• 15.
    • Nietzsche:
      • Analysis of Psychological Mechanisms: Ideas become rationalizations to use as private aspirations or power and mastery.
        • Both Nietzsche and Weber worried about the future and the 20 th Century. They thought it would be full of tyranny and horror.
        • A lot of Weber’s work was influenced by Nietzsche.
  • 16.
    • Kant & the Neo-Kantians
      • Neo-Kantianism : “was a broad cultural movement focused on an intellectual critique of the currents of positivism, naturalism & materialism which followed the aftermath of the decline of German idealism”.
        • Autonomy of the Individual
        • Became critical of social domination (Gov)
      • Weber: strongly identified with neo-kantian movement because of his Germany
        • Proposed a unified Germany where all people worked toward the German national mission.
        • He demonstrated the advantages of the rational, methodical ethic of work (rational capitalism)
  • 17.
    • considered as one of the "founding fathers" of modern sociology
      • his work is considered to be complex, varied, and open to subjective interpretation
  • 18.
    •     "method" employed by Weber
      • recognized advantage sociologists had over natural scientists, due to the fact that they cannot gain insight to the behavioral patterns of the phenomena they study (example: cannot empathize with the function of an electron or chemical compound)
      • method derives from studying the context of the phenomenon but also empathizing with the individuals involved
      • critiqued as being little more than intuition - an overly soft and subjective method
        • Weber insisted that it's a rational procedure involving systematic research
  • 19.
    • Weber defined sociology as the study of social action between individuals (action defined as meaningful, purposive behavior)
      • This is in contrast to Durkheim's impression of society as "structures that function apart from human purpose and will"
      • Individual action treated as the basic unit of analysis
  • 20.
    • Zweckrational - means to attain a particular goal are rationally chosen
      • example: person pursues college degree to hopefully obtain a job that grants financial security
    • Wertrational - striving for a goal which may not be rational, but is pursued by rational means
      • example: person follows teachings of a prophet, or lives a certain way in hopes of receiving "eternal salvation"
    • Affective action - action via emotional means
      • example: person attends a particular college because their significant other is enrolled there
    • Traditional action - actions are guided by customary habits
      • example: person doesn't really consider college- they have always known it will happen, because their family always has gone/will go
  • 21.
    • Weber maintained that human social action in general has become more formally rational, or careful, planned, and by deliberately matching means to ends
    • Claimed that only in modern societies does formal rationality exist in all spheres of social action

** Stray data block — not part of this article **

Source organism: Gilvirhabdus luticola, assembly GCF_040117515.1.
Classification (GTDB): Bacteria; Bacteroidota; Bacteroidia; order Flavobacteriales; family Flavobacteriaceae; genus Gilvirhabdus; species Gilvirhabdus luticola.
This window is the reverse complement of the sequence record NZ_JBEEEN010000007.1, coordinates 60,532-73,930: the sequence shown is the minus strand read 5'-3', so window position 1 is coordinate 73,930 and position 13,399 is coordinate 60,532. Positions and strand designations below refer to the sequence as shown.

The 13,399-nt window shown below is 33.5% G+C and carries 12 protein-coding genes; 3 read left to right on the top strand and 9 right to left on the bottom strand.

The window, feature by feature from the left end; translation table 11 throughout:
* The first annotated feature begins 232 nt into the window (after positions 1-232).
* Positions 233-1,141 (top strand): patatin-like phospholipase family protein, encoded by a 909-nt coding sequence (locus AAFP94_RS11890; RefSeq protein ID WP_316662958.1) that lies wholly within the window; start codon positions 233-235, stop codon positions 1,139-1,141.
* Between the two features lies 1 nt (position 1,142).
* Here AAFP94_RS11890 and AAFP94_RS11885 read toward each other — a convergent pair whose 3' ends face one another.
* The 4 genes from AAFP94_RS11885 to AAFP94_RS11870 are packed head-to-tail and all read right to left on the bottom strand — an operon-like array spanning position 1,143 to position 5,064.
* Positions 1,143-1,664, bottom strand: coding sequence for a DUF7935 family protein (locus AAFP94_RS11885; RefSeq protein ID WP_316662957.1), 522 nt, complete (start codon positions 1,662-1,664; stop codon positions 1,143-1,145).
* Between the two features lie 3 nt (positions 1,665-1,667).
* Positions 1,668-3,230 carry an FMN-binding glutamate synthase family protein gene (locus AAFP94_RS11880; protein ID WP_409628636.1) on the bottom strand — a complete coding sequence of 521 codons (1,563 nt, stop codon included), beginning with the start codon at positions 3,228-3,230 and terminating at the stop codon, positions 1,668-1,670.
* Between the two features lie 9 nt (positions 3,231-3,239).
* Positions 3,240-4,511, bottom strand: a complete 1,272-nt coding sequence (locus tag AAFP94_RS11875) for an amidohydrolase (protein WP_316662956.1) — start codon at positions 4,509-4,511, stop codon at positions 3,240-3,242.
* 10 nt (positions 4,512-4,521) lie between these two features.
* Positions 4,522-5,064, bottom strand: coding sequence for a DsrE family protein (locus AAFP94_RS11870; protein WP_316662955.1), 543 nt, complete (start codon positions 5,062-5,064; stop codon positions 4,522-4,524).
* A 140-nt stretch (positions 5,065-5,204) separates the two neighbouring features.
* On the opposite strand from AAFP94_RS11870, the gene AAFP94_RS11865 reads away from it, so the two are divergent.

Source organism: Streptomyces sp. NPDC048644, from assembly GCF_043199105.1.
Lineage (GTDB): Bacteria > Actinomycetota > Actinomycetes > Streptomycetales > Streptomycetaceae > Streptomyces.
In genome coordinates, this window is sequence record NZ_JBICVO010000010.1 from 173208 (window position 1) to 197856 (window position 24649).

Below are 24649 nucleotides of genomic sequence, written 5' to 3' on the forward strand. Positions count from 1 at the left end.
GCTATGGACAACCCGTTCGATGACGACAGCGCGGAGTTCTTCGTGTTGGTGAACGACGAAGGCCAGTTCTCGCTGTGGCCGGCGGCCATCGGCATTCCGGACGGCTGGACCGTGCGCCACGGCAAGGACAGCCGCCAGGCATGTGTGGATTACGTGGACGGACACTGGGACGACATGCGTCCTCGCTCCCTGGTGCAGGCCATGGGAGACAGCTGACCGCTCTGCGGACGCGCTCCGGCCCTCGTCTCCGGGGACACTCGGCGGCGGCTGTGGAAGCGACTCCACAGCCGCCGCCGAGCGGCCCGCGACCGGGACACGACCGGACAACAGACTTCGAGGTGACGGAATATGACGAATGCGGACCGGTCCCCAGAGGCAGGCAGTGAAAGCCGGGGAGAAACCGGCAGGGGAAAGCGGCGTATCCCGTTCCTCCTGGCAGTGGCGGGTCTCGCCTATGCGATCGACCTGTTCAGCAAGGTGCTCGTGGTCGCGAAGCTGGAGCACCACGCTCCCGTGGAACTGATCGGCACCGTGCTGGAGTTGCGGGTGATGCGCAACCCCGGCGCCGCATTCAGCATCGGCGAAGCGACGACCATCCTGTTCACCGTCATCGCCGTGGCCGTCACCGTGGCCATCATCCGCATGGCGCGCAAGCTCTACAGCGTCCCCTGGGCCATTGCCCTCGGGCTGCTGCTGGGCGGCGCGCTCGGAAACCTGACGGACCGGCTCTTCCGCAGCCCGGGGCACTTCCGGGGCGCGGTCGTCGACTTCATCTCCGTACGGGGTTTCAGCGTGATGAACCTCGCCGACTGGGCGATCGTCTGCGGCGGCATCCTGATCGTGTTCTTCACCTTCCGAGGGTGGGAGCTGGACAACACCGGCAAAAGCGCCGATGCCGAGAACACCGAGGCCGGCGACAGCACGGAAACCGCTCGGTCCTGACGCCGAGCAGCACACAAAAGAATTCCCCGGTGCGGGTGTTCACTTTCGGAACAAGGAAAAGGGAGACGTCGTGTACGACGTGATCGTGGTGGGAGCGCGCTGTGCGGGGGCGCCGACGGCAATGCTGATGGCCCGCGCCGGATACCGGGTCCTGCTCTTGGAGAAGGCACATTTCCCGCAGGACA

• 22.
    • A sort of measuring rod, devised of the most "logically consistent" features of a phenomenon
      • example: ideal capitalism has four components- private ownership, pursuit of profit, competition, and laissez-faire economics
  • 23.
    • Weber never explicitly elaborated on rationalization, but it's a theme that's been noted from multiple specific studies
      • The world is becoming increasingly rational.
        • shed light on rationalization via cross-cultural analysis
      • Weber considered modern capitalism to be the root motivation of rationalization
        • the motivation for maximum profits required rational reasoning to develop efficiency
  • 24.
    • Practical rationality - characterized by acceptance of given realities or constraints in society, and simply calculating the best way to deal with them (opposed to threatening to alter the daily routine)
    • Theoretical rationality - attempt to master reality, characterized by transcending daily realities in pursuit of enlightenment such as the "meaning of life"
    • Substantive rationality - courses of action are determined by a value system in which behaviors are limited
    • Formal rationality - courses of action are determined by "universally applied rules, laws, and regulation"
      • Weber saw formal rationality as leading to the "Iron Cage"- rational and established rules prevent individuals from deviating
  • 25.
    • Weber defined bureaucracies as "goal-oriented organizations designed according to rational principles in order to efficiently attain the stated goals"
      • Weber saw the formation and execution of bureaucracies as necessary to complex societies     the ideal bureaucracy has these characteristics:
          • official business is conducted on a continuous basis
          • business is conducted in accordance with stipulated rules
          • every official's responsibility and authority are part of a hierarchy of authority
          • officials do not own the resources necessary for them to perform their assigned functions, but they are accountable for the use of those resources
          • offices cannot be appropriated by their incumbents in the sense of property that can be inherited or sold
          • official business is conducted on the basis of written documents
  • 26.
    • Weber thought it was important to go beyond simply recording events like historians, by also explaining the reasons behind them
    • Weber decided that causal certainty was impossible, and that the best way to measure causality was by probability
  • 27.
    • Human actions cannot be explained in terms of absolute "laws" such as cause and effect.
    • To grasp the meaning of human actions would require a different method from any known to, or required by, practitioners of social science
    • The social scientist's own moral, political, or aesthetic values will enter into their conclusions in a way that those of the natural scientist's do not